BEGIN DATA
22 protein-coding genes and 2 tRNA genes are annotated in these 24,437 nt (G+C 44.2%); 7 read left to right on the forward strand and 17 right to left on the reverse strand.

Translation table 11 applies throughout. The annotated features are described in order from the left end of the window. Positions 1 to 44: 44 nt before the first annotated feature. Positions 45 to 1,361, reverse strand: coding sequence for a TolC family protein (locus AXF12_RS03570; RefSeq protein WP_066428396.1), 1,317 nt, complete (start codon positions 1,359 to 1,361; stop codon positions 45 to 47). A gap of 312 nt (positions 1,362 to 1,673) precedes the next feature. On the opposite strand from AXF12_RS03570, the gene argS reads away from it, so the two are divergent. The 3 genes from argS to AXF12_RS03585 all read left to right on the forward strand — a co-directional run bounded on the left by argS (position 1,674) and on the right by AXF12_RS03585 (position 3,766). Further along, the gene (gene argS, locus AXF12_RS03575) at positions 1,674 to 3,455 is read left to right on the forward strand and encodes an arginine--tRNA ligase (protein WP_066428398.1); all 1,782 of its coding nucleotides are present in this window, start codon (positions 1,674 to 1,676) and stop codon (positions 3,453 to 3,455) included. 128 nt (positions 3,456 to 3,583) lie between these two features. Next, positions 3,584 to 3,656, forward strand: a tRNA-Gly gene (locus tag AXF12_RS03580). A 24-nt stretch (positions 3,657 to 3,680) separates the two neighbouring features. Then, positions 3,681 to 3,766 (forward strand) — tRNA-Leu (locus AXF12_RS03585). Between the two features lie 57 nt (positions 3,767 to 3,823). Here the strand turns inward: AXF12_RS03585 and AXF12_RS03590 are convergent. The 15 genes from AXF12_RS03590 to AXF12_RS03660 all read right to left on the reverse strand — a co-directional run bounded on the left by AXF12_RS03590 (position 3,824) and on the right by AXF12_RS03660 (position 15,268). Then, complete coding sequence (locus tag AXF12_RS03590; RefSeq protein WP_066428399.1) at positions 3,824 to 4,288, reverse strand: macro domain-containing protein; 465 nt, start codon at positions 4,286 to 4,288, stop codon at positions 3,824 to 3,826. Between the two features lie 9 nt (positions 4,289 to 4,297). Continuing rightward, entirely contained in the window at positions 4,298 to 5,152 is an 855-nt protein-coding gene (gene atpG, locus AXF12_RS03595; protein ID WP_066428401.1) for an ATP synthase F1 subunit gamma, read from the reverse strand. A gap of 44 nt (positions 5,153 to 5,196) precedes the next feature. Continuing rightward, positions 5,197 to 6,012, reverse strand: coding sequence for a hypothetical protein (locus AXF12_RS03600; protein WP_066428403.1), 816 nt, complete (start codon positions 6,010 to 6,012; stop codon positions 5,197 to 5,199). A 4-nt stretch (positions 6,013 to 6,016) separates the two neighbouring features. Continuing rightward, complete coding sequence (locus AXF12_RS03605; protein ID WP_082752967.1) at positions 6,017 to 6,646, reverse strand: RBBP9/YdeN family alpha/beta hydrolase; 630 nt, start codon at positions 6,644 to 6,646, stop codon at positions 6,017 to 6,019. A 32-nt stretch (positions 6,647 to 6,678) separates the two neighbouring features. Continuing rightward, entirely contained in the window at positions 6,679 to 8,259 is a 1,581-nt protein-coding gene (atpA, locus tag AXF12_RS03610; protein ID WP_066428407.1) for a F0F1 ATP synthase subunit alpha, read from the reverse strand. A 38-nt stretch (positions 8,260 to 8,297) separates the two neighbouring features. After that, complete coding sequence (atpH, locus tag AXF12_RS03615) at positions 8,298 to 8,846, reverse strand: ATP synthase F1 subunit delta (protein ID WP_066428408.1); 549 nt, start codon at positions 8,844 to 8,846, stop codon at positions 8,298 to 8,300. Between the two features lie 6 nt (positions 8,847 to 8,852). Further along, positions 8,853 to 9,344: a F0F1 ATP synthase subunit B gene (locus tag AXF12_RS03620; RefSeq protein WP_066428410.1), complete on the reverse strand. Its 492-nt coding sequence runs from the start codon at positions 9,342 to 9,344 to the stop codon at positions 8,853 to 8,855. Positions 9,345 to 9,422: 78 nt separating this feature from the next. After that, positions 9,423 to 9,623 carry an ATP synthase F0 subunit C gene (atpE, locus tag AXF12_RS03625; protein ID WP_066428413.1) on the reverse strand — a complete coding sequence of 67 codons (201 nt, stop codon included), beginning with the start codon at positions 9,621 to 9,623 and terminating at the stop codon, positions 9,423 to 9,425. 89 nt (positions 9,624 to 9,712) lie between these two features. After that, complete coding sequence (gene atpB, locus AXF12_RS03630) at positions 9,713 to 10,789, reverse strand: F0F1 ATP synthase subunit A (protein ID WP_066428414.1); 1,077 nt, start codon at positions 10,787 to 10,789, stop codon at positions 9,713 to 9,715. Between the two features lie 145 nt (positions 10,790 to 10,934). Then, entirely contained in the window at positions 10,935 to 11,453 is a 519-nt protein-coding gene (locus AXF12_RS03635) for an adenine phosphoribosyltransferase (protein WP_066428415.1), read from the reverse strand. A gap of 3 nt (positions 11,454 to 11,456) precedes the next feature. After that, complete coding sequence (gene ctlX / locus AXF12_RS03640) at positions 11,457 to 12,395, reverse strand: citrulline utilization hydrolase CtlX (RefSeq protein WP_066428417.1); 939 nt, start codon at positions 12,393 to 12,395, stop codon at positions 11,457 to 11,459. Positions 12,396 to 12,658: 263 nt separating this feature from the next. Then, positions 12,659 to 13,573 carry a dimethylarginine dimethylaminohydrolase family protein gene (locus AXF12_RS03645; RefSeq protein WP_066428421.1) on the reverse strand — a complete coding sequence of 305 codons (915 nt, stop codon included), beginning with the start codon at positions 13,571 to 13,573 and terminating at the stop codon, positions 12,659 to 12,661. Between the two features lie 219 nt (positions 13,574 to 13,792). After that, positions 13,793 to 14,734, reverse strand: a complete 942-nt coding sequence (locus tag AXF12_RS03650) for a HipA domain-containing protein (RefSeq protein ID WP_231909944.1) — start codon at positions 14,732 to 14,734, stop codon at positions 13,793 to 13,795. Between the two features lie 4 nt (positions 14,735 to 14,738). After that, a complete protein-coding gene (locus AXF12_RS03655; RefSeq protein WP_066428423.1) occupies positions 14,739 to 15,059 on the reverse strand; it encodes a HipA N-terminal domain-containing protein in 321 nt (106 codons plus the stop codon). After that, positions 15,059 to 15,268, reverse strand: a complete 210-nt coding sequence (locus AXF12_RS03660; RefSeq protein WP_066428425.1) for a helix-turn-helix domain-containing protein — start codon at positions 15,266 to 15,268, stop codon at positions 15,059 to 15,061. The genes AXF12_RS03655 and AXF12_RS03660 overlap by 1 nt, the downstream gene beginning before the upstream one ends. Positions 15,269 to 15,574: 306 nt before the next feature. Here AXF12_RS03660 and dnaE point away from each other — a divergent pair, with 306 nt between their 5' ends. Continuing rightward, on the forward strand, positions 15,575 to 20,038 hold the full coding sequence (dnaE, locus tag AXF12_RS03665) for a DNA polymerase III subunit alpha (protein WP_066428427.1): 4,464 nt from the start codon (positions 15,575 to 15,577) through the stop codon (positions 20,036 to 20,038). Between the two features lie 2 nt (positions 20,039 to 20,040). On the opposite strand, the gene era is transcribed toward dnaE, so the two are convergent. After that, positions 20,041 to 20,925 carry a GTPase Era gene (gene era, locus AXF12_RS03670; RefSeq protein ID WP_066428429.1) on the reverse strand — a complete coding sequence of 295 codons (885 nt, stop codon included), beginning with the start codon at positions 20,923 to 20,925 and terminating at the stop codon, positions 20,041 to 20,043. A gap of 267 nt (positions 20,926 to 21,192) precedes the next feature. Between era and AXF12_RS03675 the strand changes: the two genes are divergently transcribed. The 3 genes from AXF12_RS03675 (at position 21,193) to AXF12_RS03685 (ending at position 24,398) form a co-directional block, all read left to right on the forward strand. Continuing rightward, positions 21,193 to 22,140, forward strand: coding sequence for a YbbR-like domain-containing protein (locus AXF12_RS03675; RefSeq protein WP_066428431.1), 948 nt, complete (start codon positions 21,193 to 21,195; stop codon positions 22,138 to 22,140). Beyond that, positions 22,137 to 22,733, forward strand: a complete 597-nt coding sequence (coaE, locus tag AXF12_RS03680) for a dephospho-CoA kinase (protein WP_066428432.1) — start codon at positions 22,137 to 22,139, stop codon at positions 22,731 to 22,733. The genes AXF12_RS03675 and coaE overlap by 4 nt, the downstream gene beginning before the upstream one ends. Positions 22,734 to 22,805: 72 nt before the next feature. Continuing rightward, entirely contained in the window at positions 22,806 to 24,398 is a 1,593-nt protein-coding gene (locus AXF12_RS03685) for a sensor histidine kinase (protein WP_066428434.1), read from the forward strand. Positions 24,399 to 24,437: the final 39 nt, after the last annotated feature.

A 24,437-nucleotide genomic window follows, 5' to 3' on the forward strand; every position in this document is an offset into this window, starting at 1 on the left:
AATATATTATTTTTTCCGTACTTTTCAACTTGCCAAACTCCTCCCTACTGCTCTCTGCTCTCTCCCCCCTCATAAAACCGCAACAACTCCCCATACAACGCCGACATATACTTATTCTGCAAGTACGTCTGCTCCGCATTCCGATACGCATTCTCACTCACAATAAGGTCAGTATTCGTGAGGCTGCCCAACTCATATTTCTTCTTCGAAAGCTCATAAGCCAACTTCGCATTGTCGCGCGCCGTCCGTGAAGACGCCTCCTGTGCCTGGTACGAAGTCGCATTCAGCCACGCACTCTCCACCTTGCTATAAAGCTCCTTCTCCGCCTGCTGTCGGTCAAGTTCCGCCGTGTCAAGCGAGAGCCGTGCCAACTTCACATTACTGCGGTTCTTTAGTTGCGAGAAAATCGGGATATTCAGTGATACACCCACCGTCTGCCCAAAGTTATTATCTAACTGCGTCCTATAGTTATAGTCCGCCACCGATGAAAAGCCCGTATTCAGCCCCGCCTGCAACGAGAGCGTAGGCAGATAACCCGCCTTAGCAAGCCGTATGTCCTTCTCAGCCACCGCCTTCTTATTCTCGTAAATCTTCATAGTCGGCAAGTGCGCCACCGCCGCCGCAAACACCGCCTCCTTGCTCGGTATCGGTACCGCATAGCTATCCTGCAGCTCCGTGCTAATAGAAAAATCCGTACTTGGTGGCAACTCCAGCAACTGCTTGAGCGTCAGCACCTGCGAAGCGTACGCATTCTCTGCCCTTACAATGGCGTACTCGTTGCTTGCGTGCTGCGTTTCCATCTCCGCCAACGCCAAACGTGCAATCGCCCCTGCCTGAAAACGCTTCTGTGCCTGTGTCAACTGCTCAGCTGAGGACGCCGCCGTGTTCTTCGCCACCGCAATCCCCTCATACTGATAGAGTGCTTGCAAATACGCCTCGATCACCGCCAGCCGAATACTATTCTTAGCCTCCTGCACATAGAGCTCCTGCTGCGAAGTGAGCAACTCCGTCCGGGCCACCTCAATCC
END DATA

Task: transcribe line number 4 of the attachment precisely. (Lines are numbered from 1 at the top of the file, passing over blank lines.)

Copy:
AATATATTATTTTTTCCGTACTTTTCAACTTGCCAAACTCCTCCCTACTGCTCTCTGCTCTCTCCCCCCTCATAAAACCGCAACAACTCCCCATACAACGCCGACATATACTTATTCTGCAAGTACGTCTGCTCCGCATTCCGATACGCATTCTCACTCACAATAAGGTCAGTATTCGTGAGGCTGCCCAACTCATATTTCTTCTTCGAAAGCTCATAAGCCAACTTCGCATTGTCGCGCGCCGTCCGTGAAGACGCCTCCTGTGCCTGGTACGAAGTCGCATTCAGCCACGCACTCTCCACCTTGCTATAAAGCTCCTTCTCCGCCTGCTGTCGGTCAAGTTCCGCCGTGTCAAGCGAGAGCCGTGCCAACTTCACATTACTGCGGTTCTTTAGTTGCGAGAAAATCGGGATATTCAGTGATACACCCACCGTCTGCCCAAAGTTATTATCTAACTGCGTCCTATAGTTATAGTCCGCCACCGATGAAAAGCCCGTATTCAGCCCCGCCTGCAACGAGAGCGTAGGCAGATAACCCGCCTTAGCAAGCCGTATGTCCTTCTCAGCCACCGCCTTCTTATTCTCGTAAATCTTCATAGTCGGCAAGTGCGCCACCGCCGCCGCAAACACCGCCTCCTTGCTCGGTATCGGTACCGCATAGCTATCCTGCAGCTCCGTGCTAATAGAAAAATCCGTACTTGGTGGCAACTCCAGCAACTGCTTGAGCGTCAGCACCTGCGAAGCGTACGCATTCTCTGCCCTTACAATGGCGTACTCGTTGCTTGCGTGCTGCGTTTCCATCTCCGCCAACGCCAAACGTGCAATCGCCCCTGCCTGAAAACGCTTCTGTGCCTGTGTCAACTGCTCAGCTGAGGACGCCGCCGTGTTCTTCGCCACCGCAATCCCCTCATACTGATAGAGTGCTTGCAAATACGCCTCGATCACCGCCAGCCGAATACTATTCTTAGCCTCCTGCACATAGAGCTCCTGCTGCGAAGTGAGCAACTCCGTCCGGGCCACCTCAATCC